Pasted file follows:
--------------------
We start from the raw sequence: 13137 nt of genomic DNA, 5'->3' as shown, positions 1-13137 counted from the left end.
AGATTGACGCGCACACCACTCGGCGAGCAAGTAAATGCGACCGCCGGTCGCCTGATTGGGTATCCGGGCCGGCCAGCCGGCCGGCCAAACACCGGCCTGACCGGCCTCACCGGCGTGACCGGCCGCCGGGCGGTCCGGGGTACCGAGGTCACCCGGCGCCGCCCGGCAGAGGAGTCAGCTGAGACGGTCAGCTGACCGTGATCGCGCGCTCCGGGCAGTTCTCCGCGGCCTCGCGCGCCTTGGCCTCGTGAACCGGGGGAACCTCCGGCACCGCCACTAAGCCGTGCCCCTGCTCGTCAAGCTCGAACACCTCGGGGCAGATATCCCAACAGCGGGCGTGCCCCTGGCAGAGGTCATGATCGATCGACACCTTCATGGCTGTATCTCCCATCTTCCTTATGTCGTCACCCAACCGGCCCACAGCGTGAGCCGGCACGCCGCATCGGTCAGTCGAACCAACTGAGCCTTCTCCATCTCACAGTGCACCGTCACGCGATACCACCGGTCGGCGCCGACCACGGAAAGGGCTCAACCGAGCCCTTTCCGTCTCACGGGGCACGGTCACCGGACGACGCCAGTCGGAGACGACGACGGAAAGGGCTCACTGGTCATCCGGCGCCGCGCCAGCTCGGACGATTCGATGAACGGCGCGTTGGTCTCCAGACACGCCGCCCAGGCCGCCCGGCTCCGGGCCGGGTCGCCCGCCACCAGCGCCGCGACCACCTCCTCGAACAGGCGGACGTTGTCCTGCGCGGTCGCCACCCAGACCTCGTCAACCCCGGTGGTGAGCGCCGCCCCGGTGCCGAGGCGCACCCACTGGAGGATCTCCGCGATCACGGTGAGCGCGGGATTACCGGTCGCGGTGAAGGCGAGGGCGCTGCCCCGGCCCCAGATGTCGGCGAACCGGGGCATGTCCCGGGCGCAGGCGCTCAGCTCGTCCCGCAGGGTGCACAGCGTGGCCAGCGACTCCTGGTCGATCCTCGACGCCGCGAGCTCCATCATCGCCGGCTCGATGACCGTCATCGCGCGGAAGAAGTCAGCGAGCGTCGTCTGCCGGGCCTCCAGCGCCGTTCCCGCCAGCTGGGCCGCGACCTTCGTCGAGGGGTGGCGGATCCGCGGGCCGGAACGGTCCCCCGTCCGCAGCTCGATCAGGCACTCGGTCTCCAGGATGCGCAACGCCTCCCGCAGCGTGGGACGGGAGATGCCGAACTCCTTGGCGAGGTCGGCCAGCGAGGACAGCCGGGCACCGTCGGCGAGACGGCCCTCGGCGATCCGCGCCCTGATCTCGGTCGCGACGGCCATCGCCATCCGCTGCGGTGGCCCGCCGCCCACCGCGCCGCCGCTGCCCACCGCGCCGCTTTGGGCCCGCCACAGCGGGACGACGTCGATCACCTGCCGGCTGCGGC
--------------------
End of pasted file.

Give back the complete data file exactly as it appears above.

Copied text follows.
We start from the raw sequence: 13137 nt of genomic DNA, 5'->3' as shown, positions 1-13137 counted from the left end.
AGATTGACGCGCACACCACTCGGCGAGCAAGTAAATGCGACCGCCGGTCGCCTGATTGGGTATCCGGGCCGGCCAGCCGGCCGGCCAAACACCGGCCTGACCGGCCTCACCGGCGTGACCGGCCGCCGGGCGGTCCGGGGTACCGAGGTCACCCGGCGCCGCCCGGCAGAGGAGTCAGCTGAGACGGTCAGCTGACCGTGATCGCGCGCTCCGGGCAGTTCTCCGCGGCCTCGCGCGCCTTGGCCTCGTGAACCGGGGGAACCTCCGGCACCGCCACTAAGCCGTGCCCCTGCTCGTCAAGCTCGAACACCTCGGGGCAGATATCCCAACAGCGGGCGTGCCCCTGGCAGAGGTCATGATCGATCGACACCTTCATGGCTGTATCTCCCATCTTCCTTATGTCGTCACCCAACCGGCCCACAGCGTGAGCCGGCACGCCGCATCGGTCAGTCGAACCAACTGAGCCTTCTCCATCTCACAGTGCACCGTCACGCGATACCACCGGTCGGCGCCGACCACGGAAAGGGCTCAACCGAGCCCTTTCCGTCTCACGGGGCACGGTCACCGGACGACGCCAGTCGGAGACGACGACGGAAAGGGCTCACTGGTCATCCGGCGCCGCGCCAGCTCGGACGATTCGATGAACGGCGCGTTGGTCTCCAGACACGCCGCCCAGGCCGCCCGGCTCCGGGCCGGGTCGCCCGCCACCAGCGCCGCGACCACCTCCTCGAACAGGCGGACGTTGTCCTGCGCGGTCGCCACCCAGACCTCGTCAACCCCGGTGGTGAGCGCCGCCCCGGTGCCGAGGCGCACCCACTGGAGGATCTCCGCGATCACGGTGAGCGCGGGATTACCGGTCGCGGTGAAGGCGAGGGCGCTGCCCCGGCCCCAGATGTCGGCGAACCGGGGCATGTCCCGGGCGCAGGCGCTCAGCTCGTCCCGCAGGGTGCACAGCGTGGCCAGCGACTCCTGGTCGATCCTCGACGCCGCGAGCTCCATCATCGCCGGCTCGATGACCGTCATCGCGCGGAAGAAGTCAGCGAGCGTCGTCTGCCGGGCCTCCAGCGCCGTTCCCGCCAGCTGGGCCGCGACCTTCGTCGAGGGGTGGCGGATCCGCGGGCCGGAACGGTCCCCCGTCCGCAGCTCGATCAGGCACTCGGTCTCCAGGATGCGCAACGCCTCCCGCAGCGTGGGACGGGAGATGCCGAACTCCTTGGCGAGGTCGGCCAGCGAGGACAGCCGGGCACCGTCGGCGAGACGGCCCTCGGCGATCCGCGCCCTGATCTCGGTCGCGACGGCCATCGCCATCCGCTGCGGTGGCCCGCCGCCCACCGCGCCGCCGCTGCCCACCGCGCCGCTTTGGGCCCGCCACAGCGGGACGACGTCGATCACCTGCCGGCTGCGGC